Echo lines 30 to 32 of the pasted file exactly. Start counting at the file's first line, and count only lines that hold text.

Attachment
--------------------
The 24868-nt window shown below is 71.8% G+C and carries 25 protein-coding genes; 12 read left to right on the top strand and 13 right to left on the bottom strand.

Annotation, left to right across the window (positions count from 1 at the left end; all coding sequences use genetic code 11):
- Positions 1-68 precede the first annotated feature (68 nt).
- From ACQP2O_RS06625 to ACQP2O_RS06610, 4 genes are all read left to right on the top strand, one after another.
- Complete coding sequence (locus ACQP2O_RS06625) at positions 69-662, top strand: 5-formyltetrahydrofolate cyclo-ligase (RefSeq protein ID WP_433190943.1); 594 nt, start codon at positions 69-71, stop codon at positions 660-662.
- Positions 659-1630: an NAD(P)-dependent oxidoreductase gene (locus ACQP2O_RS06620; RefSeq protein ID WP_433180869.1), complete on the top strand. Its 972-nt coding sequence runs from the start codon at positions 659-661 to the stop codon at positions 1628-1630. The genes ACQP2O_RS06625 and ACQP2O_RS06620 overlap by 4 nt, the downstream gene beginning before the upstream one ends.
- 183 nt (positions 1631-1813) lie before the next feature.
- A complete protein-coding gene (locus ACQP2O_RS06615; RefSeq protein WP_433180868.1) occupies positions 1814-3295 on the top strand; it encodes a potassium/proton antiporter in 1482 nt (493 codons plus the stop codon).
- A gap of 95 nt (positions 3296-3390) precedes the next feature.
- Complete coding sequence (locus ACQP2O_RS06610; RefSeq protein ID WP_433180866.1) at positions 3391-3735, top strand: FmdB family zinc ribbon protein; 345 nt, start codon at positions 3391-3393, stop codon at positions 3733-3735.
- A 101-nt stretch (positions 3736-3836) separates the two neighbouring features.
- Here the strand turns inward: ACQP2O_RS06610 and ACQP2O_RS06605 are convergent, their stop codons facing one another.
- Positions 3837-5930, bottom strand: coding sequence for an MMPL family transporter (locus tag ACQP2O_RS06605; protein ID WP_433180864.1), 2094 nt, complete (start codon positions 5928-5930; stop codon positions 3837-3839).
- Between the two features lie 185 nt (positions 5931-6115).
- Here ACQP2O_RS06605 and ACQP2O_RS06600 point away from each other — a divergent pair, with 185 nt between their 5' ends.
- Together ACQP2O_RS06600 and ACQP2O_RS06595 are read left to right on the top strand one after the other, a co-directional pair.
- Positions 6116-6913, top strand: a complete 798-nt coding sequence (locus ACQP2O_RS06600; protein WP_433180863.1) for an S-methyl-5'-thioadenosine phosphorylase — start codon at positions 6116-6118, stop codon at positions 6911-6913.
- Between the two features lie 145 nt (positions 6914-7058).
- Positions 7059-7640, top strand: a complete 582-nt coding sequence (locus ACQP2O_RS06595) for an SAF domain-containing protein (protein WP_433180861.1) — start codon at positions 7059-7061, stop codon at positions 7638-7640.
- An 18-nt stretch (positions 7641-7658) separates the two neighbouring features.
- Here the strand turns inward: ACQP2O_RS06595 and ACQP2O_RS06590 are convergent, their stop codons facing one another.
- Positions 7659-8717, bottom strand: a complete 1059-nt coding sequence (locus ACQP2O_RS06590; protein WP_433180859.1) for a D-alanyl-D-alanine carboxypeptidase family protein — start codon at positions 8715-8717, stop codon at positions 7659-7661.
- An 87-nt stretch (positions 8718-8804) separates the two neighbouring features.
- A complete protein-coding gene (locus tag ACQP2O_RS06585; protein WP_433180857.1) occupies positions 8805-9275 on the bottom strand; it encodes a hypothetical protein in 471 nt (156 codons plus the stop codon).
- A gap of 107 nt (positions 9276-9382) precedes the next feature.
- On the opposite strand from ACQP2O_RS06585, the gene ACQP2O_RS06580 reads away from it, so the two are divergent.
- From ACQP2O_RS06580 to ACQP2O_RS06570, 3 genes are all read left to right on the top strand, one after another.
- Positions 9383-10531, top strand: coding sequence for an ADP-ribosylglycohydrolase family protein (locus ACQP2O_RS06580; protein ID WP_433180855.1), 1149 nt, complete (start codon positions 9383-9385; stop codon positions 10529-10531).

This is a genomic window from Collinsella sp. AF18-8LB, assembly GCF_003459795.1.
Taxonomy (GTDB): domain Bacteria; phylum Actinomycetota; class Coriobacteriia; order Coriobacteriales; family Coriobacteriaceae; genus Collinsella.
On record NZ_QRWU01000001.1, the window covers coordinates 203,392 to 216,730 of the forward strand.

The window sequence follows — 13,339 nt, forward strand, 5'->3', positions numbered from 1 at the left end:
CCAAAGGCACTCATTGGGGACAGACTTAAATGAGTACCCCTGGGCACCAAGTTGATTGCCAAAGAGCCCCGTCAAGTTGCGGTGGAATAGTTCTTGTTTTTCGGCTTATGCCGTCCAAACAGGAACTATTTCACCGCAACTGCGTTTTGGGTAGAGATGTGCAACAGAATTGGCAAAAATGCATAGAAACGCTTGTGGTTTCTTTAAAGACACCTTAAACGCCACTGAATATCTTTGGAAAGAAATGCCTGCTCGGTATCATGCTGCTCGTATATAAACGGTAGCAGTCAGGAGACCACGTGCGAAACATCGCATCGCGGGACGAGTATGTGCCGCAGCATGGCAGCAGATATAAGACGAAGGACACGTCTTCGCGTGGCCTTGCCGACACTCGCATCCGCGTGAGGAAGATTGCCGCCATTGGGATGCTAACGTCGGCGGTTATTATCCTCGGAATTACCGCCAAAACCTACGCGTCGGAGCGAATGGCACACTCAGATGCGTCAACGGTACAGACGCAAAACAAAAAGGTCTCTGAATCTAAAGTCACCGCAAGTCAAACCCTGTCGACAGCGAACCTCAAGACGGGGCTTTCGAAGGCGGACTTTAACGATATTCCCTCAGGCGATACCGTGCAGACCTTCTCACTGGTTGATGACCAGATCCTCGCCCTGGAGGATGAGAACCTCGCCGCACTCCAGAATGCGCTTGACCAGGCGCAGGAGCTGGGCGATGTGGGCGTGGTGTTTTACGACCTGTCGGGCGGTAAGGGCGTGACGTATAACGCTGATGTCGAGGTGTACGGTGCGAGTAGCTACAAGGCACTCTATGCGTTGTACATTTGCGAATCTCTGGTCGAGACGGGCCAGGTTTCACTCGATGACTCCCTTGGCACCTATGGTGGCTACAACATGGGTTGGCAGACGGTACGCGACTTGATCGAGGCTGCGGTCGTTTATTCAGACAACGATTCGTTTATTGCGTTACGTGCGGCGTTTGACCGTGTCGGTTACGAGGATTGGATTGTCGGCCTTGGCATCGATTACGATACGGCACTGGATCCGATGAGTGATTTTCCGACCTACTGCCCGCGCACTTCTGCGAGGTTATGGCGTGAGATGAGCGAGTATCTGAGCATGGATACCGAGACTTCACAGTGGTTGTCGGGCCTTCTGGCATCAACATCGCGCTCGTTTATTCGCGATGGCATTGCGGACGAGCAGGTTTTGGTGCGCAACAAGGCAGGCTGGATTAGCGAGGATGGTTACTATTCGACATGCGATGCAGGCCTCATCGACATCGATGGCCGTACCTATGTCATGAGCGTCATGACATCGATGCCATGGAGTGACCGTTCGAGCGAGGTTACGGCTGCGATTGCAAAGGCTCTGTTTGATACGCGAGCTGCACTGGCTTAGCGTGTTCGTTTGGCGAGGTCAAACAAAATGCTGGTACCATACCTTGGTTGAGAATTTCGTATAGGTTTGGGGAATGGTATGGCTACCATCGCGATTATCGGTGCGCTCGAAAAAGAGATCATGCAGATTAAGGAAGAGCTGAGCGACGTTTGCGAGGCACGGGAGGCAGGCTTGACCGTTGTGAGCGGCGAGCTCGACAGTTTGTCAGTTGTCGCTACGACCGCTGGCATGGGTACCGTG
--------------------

Taxonomy (GTDB): domain Bacteria; phylum Actinomycetota; class Coriobacteriia; order Coriobacteriales; family Coriobacteriaceae; genus Collinsella.
On record NZ_QRWU01000001.1, the window covers coordinates 203,392 to 216,730 of the forward strand.

The window sequence follows — 13,339 nt, forward strand, 5'->3', positions numbered from 1 at the left end: